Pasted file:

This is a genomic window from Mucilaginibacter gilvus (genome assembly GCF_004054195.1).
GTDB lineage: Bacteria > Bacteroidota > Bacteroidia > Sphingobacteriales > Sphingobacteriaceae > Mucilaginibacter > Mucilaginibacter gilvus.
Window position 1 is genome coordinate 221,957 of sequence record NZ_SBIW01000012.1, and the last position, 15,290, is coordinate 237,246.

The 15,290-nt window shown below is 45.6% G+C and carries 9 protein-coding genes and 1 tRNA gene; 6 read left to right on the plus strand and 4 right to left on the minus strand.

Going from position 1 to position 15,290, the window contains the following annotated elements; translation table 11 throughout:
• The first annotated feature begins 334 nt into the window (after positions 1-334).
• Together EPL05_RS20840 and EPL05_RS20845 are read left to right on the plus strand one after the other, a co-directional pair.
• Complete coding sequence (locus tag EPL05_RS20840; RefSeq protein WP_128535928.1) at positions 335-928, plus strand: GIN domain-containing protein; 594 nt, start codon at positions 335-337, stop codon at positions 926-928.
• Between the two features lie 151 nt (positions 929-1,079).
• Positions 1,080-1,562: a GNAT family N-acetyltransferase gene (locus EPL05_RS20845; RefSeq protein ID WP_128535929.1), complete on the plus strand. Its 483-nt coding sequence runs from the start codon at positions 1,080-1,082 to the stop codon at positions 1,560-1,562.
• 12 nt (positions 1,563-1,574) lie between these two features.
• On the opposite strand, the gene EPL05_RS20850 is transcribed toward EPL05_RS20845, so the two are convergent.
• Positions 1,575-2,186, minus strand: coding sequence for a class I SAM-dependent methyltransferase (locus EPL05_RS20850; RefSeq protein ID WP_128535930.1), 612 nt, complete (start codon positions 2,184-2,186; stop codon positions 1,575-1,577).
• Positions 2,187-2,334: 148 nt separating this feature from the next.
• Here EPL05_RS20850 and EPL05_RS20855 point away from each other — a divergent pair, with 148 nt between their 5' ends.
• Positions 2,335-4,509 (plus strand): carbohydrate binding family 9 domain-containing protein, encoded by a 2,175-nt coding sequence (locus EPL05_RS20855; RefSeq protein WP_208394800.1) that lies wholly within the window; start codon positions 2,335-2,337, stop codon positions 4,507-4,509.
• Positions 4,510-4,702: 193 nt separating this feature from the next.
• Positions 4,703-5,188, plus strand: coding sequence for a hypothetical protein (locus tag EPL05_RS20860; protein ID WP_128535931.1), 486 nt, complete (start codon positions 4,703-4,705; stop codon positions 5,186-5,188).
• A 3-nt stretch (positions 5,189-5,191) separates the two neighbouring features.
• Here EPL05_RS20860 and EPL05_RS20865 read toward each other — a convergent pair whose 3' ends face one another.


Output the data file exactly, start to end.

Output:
This is a genomic window from Mucilaginibacter gilvus (genome assembly GCF_004054195.1).
GTDB lineage: Bacteria > Bacteroidota > Bacteroidia > Sphingobacteriales > Sphingobacteriaceae > Mucilaginibacter > Mucilaginibacter gilvus.
Window position 1 is genome coordinate 221,957 of sequence record NZ_SBIW01000012.1, and the last position, 15,290, is coordinate 237,246.

The 15,290-nt window shown below is 45.6% G+C and carries 9 protein-coding genes and 1 tRNA gene; 6 read left to right on the plus strand and 4 right to left on the minus strand.

Going from position 1 to position 15,290, the window contains the following annotated elements; translation table 11 throughout:
• The first annotated feature begins 334 nt into the window (after positions 1-334).
• Together EPL05_RS20840 and EPL05_RS20845 are read left to right on the plus strand one after the other, a co-directional pair.
• Complete coding sequence (locus tag EPL05_RS20840; RefSeq protein WP_128535928.1) at positions 335-928, plus strand: GIN domain-containing protein; 594 nt, start codon at positions 335-337, stop codon at positions 926-928.
• Between the two features lie 151 nt (positions 929-1,079).
• Positions 1,080-1,562: a GNAT family N-acetyltransferase gene (locus EPL05_RS20845; RefSeq protein ID WP_128535929.1), complete on the plus strand. Its 483-nt coding sequence runs from the start codon at positions 1,080-1,082 to the stop codon at positions 1,560-1,562.
• 12 nt (positions 1,563-1,574) lie between these two features.
• On the opposite strand, the gene EPL05_RS20850 is transcribed toward EPL05_RS20845, so the two are convergent.
• Positions 1,575-2,186, minus strand: coding sequence for a class I SAM-dependent methyltransferase (locus EPL05_RS20850; RefSeq protein ID WP_128535930.1), 612 nt, complete (start codon positions 2,184-2,186; stop codon positions 1,575-1,577).
• Positions 2,187-2,334: 148 nt separating this feature from the next.
• Here EPL05_RS20850 and EPL05_RS20855 point away from each other — a divergent pair, with 148 nt between their 5' ends.
• Positions 2,335-4,509 (plus strand): carbohydrate binding family 9 domain-containing protein, encoded by a 2,175-nt coding sequence (locus EPL05_RS20855; RefSeq protein WP_208394800.1) that lies wholly within the window; start codon positions 2,335-2,337, stop codon positions 4,507-4,509.
• Positions 4,510-4,702: 193 nt separating this feature from the next.
• Positions 4,703-5,188, plus strand: coding sequence for a hypothetical protein (locus tag EPL05_RS20860; protein ID WP_128535931.1), 486 nt, complete (start codon positions 4,703-4,705; stop codon positions 5,186-5,188).
• A 3-nt stretch (positions 5,189-5,191) separates the two neighbouring features.
• Here EPL05_RS20860 and EPL05_RS20865 read toward each other — a convergent pair whose 3' ends face one another.